Class action was originally initiated in the eighteenth century English equity courts. In 1938, the Federal Rules of Civil Procedure was enacted in the United States. These rules outlined the class action system and process. Original Rule 23 distinguished the different types of class action, which included “true”, “hybrid”, and “spurious”. “True” class action concludes the rights of all class members. “Hybrid” class action involves class members who make separate claims against the same property or fund. “Spurious” class action involves class members who make separate claims regarding common questions of fact or law. Unlike “true” class action, “hybrid” and “spurious” class action judgments do not determine the rights of absent members of the class. These three categories were eventually eliminated in 1966, when the Federal Rule 23 was amended.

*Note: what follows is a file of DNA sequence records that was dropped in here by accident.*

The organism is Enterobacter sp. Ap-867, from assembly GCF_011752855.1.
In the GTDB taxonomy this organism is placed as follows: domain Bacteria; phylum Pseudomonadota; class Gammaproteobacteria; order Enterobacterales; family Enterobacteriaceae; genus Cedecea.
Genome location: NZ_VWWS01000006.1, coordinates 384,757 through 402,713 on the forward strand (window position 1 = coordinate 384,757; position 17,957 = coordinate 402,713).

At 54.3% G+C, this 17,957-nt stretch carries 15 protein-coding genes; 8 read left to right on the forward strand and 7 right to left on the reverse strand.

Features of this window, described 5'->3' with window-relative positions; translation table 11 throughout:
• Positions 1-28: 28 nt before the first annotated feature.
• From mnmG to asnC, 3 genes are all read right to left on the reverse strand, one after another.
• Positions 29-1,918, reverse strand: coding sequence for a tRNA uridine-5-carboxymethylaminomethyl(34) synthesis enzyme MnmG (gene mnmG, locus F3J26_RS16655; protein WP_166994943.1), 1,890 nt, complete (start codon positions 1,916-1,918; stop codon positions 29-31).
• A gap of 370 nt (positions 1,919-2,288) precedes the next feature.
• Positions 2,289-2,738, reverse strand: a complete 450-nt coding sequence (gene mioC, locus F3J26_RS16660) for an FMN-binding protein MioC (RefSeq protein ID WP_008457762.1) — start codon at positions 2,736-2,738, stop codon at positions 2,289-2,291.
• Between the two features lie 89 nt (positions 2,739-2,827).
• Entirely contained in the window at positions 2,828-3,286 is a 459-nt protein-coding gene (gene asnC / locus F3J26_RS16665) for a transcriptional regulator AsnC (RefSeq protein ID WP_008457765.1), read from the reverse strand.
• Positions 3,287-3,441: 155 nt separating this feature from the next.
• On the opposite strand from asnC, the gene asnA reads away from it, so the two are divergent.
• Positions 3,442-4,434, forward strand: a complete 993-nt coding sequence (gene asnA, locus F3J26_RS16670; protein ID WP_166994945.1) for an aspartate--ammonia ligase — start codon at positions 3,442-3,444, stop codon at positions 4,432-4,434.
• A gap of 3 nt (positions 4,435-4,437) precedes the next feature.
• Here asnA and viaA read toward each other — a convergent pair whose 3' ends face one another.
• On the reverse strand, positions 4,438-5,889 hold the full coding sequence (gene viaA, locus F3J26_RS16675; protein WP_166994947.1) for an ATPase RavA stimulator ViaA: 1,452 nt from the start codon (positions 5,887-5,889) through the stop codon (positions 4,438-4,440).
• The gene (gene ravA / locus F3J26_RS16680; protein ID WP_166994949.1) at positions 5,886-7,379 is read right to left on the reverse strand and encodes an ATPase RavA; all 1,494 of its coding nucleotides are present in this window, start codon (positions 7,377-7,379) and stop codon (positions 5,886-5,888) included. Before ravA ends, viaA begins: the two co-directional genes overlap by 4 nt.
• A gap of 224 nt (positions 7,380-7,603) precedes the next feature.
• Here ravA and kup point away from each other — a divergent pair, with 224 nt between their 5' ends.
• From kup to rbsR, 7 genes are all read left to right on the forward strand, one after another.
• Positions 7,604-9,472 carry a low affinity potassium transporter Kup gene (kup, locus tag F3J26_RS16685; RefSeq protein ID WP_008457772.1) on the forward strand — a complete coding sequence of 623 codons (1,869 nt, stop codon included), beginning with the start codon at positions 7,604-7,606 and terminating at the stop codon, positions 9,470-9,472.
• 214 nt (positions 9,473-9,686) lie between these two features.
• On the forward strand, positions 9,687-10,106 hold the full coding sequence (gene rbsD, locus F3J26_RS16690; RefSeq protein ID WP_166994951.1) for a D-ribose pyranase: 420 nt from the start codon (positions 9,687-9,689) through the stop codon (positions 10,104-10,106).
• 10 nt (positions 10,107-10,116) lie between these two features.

In Hansberry v. Lee, the Supreme Court pointed out that the roots of class action litigation are “in bills of peace in equity which involved multiple parties.” Class action’s utilization in other frameworks became accepted as it developed throughout time. Significantly, the characterization of class action suits was drawn out in Supreme Tribe of Ben Hur v. Cauble. The characterization follows: “Where the parties interested in the suit are numerous, their rights and liabilities are so subject to change and fluctuation by death or otherwise, that it would not be possible, without great inconvenience, to make them all parties, and would oftentimes prevent the prosecution of the suit to a hearing. For convenience, therefore, and to prevent a failure of justice, a court of equity permits a portion of the parties in interest to represent the entire body, and the decree binds all of them the same as if they were before the court.” Furthermore, the components that led to the development of class action include: protecting defendants from conflicting obligations, protecting interests of class members that are absent, and providing a course of action that facilitates spreading litigation costs among numerous litigants with similar claims.